Edison Electric Institute Honors Electric Utilities with Emergency Recovery, Assistance Awards

The Edison Electric Institute honored 14 electric utilities for their outstanding efforts to restore electric service or assist other utilities in restoring service following major storms or other natural events during 2007. The “Emergency Recovery Award” and the “Emergency Assistance Award” are presented annually.

By Consulting Specifying Engineer Staff March 1, 2008

The Edison Electric Institute honored 14 electric utilities for their outstanding efforts to restore electric service or assist other utilities in restoring service following major storms or other natural events during 2007.

The “Emergency Recovery Award” and the “Emergency Assistance Award” are presented annually to U.S. and foreign-based member companies to recognize outstanding efforts in restoring disrupted electric service. Receiving the “Emergency Recovery Award” were Alliant Energy, Ameren Corporation, Central Vermont Public Service, Commonwealth Edison, the Empire District Electric Company and Public Service Company of Oklahoma (part of American Electric Power). Receiving the “Emergency Assistance Award” were American Electric Power, CenterPoint Energy, Entergy, FirstEnergy Corp., Indianapolis Power & Light, Kansas City Power & Light, OG&E and Westar Energy.

“The electric utility industry has a long and unswerving tradition of restoring power quickly and assisting fellow utilities in need when storms and other events disrupt service,” said EEI President Tom Kuhn. “These companies and their employees upheld that tradition and then some during the past year, working long hours in sometimes dangerous conditions across the nation to ensure that electricity was restored to customers as quickly as possible.”

The 2007 award-winners faced numerous, significant electric restoration challenges during a year of powerful and damaging weather events. Some notable examples include the following:

  • Alliant Energy-Interstate Power and Light employees restored power to approximately 269,000 customers in the wake of a severe winter storm this past February in parts of Iowa and southern Minnesota. Despite the fact that most of IP&L’s delivery system was inoperable, the company launched an aggressive and organized electricity restoration effort with more than 1,500 crews working.

  • Two winter storms of a severity rarely seen in Ameren’s service territory caused outages to more than 1.1 million customers in and around the company’s Missouri and Illinois territories. Ameren deployed more than 4,000 electrical workers and 1,400 tree and vegetation workers.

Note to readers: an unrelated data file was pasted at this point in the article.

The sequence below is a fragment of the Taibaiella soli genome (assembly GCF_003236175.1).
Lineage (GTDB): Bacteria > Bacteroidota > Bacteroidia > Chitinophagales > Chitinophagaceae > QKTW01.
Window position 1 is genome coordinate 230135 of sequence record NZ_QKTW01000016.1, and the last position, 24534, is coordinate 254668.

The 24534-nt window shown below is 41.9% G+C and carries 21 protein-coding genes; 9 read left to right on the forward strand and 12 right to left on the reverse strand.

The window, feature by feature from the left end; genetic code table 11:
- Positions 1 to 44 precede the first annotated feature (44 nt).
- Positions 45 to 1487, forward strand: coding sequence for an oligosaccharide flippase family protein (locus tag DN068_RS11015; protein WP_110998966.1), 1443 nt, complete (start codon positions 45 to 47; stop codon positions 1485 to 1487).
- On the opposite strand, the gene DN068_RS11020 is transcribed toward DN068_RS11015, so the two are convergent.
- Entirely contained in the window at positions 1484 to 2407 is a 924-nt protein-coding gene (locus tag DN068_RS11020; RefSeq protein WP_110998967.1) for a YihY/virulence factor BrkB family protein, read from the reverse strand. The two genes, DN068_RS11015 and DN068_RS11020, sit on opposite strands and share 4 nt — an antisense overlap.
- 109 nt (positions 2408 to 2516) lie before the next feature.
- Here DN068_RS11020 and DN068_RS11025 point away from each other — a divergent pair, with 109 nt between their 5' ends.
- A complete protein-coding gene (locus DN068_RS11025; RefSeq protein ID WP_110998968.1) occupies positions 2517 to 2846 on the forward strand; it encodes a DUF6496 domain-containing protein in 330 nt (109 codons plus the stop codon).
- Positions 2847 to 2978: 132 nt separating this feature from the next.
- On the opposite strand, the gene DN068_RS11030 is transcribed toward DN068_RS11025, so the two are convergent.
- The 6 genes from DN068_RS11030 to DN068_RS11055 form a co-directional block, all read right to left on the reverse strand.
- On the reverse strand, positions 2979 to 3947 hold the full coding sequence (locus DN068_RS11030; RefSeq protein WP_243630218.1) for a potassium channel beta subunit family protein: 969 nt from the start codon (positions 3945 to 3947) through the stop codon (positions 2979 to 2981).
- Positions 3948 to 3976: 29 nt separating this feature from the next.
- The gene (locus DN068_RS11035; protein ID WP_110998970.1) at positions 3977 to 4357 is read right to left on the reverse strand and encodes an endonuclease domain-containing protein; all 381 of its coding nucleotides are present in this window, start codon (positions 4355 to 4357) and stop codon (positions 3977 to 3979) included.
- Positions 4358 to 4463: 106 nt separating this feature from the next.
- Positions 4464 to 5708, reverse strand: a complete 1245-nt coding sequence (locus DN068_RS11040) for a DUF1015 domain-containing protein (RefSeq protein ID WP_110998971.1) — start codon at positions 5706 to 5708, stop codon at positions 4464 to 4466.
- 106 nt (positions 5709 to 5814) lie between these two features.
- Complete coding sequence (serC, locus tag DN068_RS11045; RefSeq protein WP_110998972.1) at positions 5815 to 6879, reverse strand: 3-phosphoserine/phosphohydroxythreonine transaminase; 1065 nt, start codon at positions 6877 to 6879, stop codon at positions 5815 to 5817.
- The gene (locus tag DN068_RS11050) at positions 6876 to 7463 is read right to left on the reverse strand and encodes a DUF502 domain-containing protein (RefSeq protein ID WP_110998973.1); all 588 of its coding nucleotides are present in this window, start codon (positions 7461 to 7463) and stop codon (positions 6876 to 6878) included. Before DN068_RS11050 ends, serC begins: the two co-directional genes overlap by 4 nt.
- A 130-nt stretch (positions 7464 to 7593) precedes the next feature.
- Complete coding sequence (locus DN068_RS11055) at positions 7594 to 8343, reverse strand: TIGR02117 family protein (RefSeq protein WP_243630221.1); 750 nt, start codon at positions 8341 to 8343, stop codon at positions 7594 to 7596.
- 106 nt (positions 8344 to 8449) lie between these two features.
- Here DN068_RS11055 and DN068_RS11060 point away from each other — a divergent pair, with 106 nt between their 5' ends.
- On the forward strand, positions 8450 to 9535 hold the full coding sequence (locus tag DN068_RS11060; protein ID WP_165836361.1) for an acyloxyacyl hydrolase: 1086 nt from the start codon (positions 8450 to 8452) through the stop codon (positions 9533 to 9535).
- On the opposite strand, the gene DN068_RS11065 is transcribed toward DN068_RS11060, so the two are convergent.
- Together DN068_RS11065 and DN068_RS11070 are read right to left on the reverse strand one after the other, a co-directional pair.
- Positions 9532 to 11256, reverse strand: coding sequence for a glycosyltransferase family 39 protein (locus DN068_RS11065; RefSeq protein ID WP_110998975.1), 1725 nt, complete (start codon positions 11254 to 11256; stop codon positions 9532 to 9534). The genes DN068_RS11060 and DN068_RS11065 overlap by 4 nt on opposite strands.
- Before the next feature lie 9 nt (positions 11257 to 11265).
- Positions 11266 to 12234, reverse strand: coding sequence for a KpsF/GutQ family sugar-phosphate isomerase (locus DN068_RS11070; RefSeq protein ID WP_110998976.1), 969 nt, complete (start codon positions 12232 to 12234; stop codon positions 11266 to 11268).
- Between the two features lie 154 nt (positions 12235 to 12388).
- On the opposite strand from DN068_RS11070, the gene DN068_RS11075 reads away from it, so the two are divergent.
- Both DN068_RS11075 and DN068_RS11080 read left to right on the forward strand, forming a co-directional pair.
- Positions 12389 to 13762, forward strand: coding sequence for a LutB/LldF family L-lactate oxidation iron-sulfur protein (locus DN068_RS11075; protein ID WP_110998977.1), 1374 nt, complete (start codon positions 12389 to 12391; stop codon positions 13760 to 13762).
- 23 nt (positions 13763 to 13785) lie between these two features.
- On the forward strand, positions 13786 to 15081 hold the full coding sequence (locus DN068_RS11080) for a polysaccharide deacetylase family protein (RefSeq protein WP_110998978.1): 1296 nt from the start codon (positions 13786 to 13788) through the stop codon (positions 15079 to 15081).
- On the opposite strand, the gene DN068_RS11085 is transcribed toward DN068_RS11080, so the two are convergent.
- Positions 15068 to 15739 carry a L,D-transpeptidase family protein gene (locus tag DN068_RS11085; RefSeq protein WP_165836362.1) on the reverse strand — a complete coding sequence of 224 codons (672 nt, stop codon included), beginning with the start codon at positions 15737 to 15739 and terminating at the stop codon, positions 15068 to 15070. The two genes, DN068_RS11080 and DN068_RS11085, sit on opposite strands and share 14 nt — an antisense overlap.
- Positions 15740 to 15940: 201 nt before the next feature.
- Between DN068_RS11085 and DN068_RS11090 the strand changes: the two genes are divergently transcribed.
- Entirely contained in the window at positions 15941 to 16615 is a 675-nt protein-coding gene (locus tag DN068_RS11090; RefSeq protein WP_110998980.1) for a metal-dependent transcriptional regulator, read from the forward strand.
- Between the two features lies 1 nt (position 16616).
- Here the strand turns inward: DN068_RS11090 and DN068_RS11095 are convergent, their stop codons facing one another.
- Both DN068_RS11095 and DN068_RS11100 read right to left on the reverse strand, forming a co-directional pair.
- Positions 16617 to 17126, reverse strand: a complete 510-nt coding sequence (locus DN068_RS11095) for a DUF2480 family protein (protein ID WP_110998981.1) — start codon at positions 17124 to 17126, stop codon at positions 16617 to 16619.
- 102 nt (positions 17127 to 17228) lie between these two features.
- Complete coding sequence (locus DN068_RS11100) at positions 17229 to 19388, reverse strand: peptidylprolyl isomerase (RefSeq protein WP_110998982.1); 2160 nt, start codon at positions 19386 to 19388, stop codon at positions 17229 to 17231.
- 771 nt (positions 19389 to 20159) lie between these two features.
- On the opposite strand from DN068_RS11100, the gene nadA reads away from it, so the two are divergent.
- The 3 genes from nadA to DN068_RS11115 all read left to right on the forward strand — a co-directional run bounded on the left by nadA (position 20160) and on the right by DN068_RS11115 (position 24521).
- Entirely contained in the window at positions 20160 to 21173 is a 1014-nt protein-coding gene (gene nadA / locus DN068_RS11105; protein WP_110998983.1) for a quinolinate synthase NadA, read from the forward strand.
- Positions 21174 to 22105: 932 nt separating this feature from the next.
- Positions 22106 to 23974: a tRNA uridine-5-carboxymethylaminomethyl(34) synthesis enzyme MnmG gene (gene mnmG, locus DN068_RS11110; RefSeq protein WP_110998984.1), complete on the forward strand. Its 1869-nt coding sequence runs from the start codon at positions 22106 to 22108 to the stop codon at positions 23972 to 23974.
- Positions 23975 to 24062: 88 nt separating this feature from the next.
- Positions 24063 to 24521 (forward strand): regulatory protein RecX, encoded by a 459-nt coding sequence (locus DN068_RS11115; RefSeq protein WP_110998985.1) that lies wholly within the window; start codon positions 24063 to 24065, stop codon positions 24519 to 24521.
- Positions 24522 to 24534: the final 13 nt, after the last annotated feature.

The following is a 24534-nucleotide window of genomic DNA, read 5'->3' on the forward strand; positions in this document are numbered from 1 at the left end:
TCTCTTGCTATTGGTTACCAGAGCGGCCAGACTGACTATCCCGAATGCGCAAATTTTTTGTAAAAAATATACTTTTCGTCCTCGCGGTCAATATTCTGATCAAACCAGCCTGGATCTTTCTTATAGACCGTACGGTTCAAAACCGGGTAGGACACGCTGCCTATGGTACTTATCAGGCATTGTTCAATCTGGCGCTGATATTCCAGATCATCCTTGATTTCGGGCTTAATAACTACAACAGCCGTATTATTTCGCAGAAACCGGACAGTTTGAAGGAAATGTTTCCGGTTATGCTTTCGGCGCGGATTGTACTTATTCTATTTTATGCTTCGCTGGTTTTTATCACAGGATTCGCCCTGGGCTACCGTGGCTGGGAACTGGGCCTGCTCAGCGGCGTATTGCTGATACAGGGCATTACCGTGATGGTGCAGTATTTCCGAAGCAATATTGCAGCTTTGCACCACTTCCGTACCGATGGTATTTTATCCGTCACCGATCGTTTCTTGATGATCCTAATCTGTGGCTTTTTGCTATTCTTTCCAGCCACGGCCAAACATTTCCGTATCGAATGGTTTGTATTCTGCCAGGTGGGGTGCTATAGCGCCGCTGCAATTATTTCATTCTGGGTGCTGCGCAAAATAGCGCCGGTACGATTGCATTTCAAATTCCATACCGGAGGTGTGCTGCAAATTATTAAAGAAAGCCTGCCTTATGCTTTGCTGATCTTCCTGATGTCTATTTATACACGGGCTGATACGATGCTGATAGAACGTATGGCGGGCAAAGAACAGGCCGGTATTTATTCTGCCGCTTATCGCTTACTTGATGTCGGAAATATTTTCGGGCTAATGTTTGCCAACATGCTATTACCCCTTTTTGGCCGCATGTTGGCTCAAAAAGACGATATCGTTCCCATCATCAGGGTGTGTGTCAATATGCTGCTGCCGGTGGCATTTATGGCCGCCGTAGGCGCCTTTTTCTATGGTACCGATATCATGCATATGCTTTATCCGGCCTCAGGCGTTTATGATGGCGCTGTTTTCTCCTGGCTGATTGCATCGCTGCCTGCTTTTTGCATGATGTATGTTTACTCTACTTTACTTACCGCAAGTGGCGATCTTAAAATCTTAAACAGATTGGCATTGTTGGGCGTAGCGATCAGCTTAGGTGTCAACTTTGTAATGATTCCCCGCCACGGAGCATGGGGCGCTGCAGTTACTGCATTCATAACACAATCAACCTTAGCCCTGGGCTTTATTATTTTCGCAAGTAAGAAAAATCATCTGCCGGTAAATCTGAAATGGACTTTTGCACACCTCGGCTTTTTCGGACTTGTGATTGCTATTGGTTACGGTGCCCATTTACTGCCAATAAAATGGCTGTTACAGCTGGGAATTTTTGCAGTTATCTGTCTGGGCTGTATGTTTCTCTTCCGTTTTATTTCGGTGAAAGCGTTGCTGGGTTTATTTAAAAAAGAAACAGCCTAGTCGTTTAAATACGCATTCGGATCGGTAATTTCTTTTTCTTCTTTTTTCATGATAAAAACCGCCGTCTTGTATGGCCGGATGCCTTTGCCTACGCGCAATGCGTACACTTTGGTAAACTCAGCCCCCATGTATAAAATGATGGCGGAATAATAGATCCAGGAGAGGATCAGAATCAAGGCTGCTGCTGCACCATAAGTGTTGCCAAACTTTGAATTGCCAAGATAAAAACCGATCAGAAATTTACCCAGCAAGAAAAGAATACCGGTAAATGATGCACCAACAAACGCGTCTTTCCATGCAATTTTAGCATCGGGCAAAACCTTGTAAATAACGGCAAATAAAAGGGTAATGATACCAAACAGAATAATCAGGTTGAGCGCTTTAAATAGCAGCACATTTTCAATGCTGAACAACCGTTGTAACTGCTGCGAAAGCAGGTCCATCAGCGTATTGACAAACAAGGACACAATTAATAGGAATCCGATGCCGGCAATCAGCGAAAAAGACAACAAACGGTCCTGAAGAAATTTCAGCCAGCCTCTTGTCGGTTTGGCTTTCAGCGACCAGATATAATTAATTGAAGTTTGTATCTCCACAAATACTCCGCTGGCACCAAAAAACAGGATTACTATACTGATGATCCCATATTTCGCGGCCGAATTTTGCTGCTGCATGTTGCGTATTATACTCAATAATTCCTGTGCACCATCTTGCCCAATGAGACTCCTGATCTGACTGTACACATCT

• Central Vermont Public Service more than tripled its 90-employee line force overnight and deployed 110 vegetation workers and 300 other employees in response to damage from an early-spring “Nor’icane” that took out power for 68,000 customers. The result was service restoration to 65% of affected customers after two days and 100% restoration within five days of the storm, with zero injuries to workers or members of the public.

  • Chicago-based Commonwealth Edison saw 634,000 customers lose electricity service following the most severe summer storm to hit the company’s northern Illinois service territory in 10 years. Six counties were declared federal disaster areas due to a combination of major flooding, 80,000 lightning strikes, and winds up to 100 mph. In what company officials called one of its best storm restoration performances ever, the utility re-established service to all affected customers within five days.

  • The Empire District Electric Company faced the task of restoring power to more than half of its customers after mid-January storms occurred in three waves over as many days across the company’s service territory in southwest Missouri, southeast Kansas, northeast Oklahoma, and northwest Arkansas. The company augmented its 300 line workers and 100 other deployed workers with more than 1,500 contractors from 14 companies in 10 states, and the crews braved continuing ice storms followed by sub-freezing temperatures and hazardous conditions to get the power back on.